Success Stories: NC Office Obtains I-601 Waiver for Client
Our office was successful in obtaining an I-601 waiver for a client whose case had been pending over nine years, first with the Immigration Service and then with the Immigration Court. The client came to our office after working with several attorneys and after having been placed in removal proceedings before the Immigration Judge.
The client was married to a U.S. citizen and sought adjustment of status to lawful permanent residence based on his marriage. However, the client was inadmissible to the U.S. based on a misrepresentation he made while applying for political asylum many years ago. Section 212(i) of the Immigration and Nationality Act (INA) provides a discretionary waiver for immigrants who are subject to a ground of inadmissibility based on fraud or misrepresentation in procuring or attempting to procure an immigration benefit, such as giving false information to an immigration official or on an immigration form. To be eligible for the waiver, the client must convince the U.S. Citizenship and Immigration Services (USCIS) or an Immigration Judge that if they were not granted lawful permanent resident status, then their qualifying relative, such as a U.S. citizen spouse, will suffer “extreme hardship.”
Extreme hardship is a legal term analyzed by the Board of Immigration Appeals (BIA) in Matter of Cervantes. The BIA lists many factors to consider in determining whether “extreme hardship” exists.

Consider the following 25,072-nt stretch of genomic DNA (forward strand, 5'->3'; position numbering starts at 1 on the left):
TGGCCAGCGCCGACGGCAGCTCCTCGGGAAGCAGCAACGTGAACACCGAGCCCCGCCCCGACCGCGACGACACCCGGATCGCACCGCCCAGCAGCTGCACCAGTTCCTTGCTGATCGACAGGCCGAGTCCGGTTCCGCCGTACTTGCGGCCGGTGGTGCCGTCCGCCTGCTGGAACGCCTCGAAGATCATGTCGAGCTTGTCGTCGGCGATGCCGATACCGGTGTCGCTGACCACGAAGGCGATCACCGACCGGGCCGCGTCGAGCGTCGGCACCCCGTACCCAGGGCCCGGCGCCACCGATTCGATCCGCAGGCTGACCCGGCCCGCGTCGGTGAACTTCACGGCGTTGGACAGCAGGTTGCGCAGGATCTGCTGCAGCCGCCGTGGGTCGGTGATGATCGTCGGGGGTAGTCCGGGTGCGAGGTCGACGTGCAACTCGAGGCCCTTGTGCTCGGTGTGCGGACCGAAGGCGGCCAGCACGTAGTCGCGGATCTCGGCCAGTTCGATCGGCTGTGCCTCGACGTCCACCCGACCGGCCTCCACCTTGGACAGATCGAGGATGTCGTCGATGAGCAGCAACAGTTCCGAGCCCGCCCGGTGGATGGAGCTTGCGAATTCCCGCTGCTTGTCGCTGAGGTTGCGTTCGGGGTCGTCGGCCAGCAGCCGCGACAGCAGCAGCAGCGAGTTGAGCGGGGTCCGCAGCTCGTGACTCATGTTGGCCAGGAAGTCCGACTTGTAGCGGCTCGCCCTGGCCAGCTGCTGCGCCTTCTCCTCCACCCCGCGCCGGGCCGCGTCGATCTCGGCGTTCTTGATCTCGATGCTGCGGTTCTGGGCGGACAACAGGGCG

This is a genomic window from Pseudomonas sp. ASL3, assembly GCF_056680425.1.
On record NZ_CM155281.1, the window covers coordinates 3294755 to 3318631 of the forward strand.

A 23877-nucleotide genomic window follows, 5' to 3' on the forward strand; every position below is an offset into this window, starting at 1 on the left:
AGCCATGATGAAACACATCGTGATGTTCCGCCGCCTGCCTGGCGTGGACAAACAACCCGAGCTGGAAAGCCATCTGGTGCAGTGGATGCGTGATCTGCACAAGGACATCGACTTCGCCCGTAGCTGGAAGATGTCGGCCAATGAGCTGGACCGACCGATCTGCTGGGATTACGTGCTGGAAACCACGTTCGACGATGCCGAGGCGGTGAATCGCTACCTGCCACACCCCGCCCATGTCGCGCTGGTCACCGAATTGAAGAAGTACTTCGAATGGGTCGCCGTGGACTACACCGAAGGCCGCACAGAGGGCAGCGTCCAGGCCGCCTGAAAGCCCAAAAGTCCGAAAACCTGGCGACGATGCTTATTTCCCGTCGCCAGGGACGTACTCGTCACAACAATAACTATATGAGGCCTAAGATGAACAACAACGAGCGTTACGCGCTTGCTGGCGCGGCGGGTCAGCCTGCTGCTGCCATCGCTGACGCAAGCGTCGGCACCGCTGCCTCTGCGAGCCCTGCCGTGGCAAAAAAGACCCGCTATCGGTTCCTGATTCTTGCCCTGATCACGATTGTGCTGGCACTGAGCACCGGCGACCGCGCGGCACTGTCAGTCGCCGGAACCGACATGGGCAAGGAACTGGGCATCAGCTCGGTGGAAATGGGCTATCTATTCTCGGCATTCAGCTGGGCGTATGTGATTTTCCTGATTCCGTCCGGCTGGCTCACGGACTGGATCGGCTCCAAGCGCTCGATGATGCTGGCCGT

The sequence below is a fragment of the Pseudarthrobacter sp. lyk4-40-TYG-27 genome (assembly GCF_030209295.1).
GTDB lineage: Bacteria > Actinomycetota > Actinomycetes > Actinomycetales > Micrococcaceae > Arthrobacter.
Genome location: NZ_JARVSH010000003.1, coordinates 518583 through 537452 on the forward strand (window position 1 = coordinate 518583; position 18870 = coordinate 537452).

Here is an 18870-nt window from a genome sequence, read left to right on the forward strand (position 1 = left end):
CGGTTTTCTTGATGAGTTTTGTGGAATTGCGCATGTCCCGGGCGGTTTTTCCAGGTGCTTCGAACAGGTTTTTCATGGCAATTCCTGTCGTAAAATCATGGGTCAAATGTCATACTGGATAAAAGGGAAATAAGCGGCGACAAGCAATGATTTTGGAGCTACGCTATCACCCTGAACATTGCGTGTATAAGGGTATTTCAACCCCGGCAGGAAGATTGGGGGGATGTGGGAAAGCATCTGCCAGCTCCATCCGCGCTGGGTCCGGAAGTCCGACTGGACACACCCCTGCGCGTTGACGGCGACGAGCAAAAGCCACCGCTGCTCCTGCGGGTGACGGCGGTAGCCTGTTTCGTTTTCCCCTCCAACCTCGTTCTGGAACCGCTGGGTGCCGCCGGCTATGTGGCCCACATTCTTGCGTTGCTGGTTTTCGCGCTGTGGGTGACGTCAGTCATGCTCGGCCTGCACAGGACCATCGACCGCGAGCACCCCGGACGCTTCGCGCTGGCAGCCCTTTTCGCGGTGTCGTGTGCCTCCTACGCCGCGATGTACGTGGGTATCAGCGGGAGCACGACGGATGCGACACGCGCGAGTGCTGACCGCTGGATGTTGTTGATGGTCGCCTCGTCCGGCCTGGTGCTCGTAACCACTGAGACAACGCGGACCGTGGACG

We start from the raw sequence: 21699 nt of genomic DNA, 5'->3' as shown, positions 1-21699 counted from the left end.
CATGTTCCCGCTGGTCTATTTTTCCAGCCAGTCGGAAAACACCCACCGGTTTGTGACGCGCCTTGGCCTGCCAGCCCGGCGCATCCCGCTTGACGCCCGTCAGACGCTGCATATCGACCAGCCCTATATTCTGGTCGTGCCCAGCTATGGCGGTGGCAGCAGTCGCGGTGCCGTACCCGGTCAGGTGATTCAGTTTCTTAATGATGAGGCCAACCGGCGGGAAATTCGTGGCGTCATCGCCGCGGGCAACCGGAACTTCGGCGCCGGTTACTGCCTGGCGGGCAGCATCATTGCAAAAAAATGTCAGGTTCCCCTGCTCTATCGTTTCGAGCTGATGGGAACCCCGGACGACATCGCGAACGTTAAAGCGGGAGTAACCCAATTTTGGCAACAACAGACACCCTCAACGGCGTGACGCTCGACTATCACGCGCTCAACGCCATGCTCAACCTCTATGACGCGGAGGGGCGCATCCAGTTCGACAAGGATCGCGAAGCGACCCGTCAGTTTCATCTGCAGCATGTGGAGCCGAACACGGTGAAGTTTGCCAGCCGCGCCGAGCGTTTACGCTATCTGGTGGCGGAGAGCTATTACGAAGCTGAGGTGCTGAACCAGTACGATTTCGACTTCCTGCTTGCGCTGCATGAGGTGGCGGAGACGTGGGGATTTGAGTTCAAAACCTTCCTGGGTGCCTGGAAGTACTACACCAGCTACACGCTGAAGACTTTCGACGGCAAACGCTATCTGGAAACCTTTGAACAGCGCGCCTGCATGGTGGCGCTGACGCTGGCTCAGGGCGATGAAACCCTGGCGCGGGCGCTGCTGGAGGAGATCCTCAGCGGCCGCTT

To establish “extreme hardship” in this case, our office submitted over 300 pages of evidence and prepared the client and witnesses for testimony before the Immigration Judge. We worked with the client’s health care providers, financial institutions and employers to obtain and submit the necessary evidence. The waiver application included detailed evidence including affidavits from the U.S. citizen spouse, friends and relatives addressing issues such as the U.S. citizen’s medical issues, family ties in the U.S., economic and emotional factors, as well as current and past country conditions in the applicant’s home country. Even after presenting all the supporting evidence to establish extreme hardship, the waiver applicant must also prove to the Immigration Court or USCIS that they merit a favorable exercise of discretion. Our client was able to prove that their U.S. citizen spouse would suffer extreme hardship and that the applicant merited a favorable exercise of discretion based on the totality of the circumstances, weighing the fraud against the hardship to the U.S. citizen spouse.
I-601 waivers can be very complicated and approval can be difficult. In preparing your application, be sure to obtain the assistance of an immigration attorney experienced in I-601 waivers. Call us at 919-932-4593 or email us at email@example.com if you have any questions related to an I-601 waiver.